Largely unnoticed by markets riveted by the drama of the day, more and more countries are successfully implementing complex, politically treacherous reforms needed to raise their long-term economic growth rates.

Trying to change the habits of decades to fend off a crisis is a thankless task. Ministers are unlikely to be in office long enough to reap the fruits of their work, and any proposals to postpone the retirement age or make it easier to hire and fire risk bringing disgruntled voters out on to the street.

Just ask Greece, which faced demands on Monday from international lenders that it shrink its public sector in return for emergency aid. Or Ireland and Portugal, where governments have been kicked out of office after bowing to creditors' demands for austerity and changes to the economic fabric.

With little fiscal and monetary room for maneuver, governments under pressure from markets have an added incentive to look at the nuts and bolts of how their economies work to try to stimulate growth.

But change in many cases was under way before the global financial crisis. A prime example is Germany's successful drive to free up its job market, part of a strategy for restoring competitiveness eroded by joining the euro zone at a high real exchange rate.

Through increased flexibility in pay and working hours, manufacturers were able to retain skilled staff who would otherwise have been laid off and so could respond quickly when demand from China and other emerging markets revived.

There's more appetite for reform today than there was 10 years ago. That's for sure, said Romain Duval, head of the structural surveillance division at the Organization for Economic Cooperation and Development, a Paris-based grouping of 34 industrial democracies.

Whether that can translate into tough reforms being implemented is a different issue. Obviously we're always disappointed that governments aren't doing more. But I'd be more optimistic today about the prospect for structural reform than I would have been 10 years ago, Duval added.


Tantalizingly, in their gloom over the euro's prospects, markets might not have priced in the advances that have been made on the structural reform front.

Thomas Stolper, chief foreign exchange strategist at Goldman Sachs in London, twinned the progress with the efforts that euro zone members are making to strengthen the foundations of European Monetary Union.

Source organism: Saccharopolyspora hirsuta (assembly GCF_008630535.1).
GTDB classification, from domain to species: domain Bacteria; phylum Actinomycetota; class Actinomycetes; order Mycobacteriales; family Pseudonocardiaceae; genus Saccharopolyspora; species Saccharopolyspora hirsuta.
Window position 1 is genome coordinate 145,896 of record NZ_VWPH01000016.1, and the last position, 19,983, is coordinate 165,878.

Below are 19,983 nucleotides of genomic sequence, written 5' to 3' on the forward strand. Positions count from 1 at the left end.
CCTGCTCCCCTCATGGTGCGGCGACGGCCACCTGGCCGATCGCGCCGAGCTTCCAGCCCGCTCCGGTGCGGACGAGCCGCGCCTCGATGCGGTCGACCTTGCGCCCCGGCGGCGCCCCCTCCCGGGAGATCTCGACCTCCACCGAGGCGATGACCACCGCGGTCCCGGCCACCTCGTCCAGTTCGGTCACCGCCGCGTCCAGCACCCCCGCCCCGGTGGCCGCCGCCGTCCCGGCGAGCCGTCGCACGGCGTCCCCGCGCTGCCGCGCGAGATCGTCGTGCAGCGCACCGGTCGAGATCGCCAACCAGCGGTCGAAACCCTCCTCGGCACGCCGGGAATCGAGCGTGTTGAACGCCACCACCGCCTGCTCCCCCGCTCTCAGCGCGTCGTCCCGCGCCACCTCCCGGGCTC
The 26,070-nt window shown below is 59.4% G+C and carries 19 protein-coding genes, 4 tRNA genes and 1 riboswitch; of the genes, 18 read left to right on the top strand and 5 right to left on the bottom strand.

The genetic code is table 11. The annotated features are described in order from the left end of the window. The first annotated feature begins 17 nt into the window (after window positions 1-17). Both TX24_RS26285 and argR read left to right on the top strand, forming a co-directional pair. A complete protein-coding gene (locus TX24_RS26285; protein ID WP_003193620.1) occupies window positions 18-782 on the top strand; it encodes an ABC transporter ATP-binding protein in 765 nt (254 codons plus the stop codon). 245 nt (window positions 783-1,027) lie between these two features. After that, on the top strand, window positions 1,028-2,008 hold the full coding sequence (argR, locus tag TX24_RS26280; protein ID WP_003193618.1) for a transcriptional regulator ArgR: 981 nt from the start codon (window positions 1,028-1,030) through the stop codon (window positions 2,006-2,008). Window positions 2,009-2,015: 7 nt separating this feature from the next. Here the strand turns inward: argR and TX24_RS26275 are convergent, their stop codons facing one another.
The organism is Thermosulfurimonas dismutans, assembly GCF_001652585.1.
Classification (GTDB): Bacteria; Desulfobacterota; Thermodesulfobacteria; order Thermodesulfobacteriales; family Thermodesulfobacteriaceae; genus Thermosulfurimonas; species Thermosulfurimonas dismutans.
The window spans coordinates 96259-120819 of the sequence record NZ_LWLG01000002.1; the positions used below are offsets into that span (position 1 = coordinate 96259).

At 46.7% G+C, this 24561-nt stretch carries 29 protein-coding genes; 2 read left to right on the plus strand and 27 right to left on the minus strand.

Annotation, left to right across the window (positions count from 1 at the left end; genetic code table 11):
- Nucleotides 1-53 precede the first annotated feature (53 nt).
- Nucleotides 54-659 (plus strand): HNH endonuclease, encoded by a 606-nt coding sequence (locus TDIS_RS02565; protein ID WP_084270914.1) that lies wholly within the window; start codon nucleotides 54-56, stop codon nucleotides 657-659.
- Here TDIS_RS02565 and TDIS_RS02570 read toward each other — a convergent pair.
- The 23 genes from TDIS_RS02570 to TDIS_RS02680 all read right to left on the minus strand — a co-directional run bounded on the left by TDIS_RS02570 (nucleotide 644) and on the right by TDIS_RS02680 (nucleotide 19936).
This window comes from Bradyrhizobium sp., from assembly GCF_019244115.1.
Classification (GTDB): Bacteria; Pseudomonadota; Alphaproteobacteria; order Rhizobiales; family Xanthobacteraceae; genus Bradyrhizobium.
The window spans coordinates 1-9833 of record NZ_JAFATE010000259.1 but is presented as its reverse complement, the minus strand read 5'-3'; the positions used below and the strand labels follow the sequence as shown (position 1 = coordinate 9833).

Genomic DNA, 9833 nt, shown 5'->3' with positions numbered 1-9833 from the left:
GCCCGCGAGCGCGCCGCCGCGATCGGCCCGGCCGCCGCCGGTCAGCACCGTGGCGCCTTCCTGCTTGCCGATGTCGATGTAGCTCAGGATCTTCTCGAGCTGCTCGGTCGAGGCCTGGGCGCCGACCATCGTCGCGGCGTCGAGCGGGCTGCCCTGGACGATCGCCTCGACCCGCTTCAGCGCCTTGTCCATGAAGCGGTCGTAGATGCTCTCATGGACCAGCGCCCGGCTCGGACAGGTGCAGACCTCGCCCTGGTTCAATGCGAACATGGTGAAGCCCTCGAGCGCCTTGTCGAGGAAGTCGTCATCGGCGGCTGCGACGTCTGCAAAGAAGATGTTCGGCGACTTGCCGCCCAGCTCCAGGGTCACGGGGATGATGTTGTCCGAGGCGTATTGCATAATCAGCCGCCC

The European Financial Stability Facility, a rescue fund currently being approved by parliaments in the 17-nation bloc, will help fill an institutional gap that has persisted during the first 11 years of the euro, Stolper said in a recent note.

Moreover, many peripheral countries have implemented in a very short period of time structural reform packages that have been at the top of the wish list of most economists for many years.

We continue to believe that at some stage the markets will begin to acknowledge these reforms. This, in turn, should lead to a permanent reduction of the fiscal risk premium from very high levels currently, Stolper wrote.

The OECD reckons an ambitious package of measures to overhaul pensions as well as labor and product markets could raise the group's level of gross domestic product by 10 percent over a 10-year horizon.

Adopting best practices in health and education could save cash-strapped governments 2 percent and 1 percent of GDP respectively.


Changes that are encouraging OECD researchers include a rise in the retirement age. Italy last Wednesday became the latest country to make such a move, with the pensionable age for women in the private sector gradually set to rise to 65 from 60.

Governments are doing a lot of things, said Monika Queisser, head of the OECD's social policy division. Some countries haven't been doing enough and some are doing things too slowly, but the willingness is there.

In the area of employment policy, 22 OECD members -- not just Germany -- have subsidized cuts in working hours during the crisis. Companies get to retain skilled workers, while aggregate demand in the economy is supported.

Our preliminary analysis suggests the measures have been pretty effective. They have certainly contributed to reducing job losses, said Stefano Scarpetta, the OECD's deputy director of employment, labor and social affairs.

He said a deep crisis typically has a cleansing effect in accelerating structural changes that would eventually happen in any case. The restructuring of the U.S. car industry in the aftermath of the 2008 financial meltdown is a case in point.

Still, governments have responded more promptly than in the past, Scarpetta said. Several have passed legislation to annualize hours worked, giving firms the flexibility to adjust production schedules to changes in demand, while 16 OECD members have poured more money into apprenticeship schemes.

Did they solve the problem? Of course not. We need a strong recovery to be able to absorb unemployment. But our view is that the initial response has been pretty strong and decisive and has certainly contributed to cushioning the social cost of the crisis, he said.

(Reporting by Alan Wheatley; Editing by Ruth Pitchford)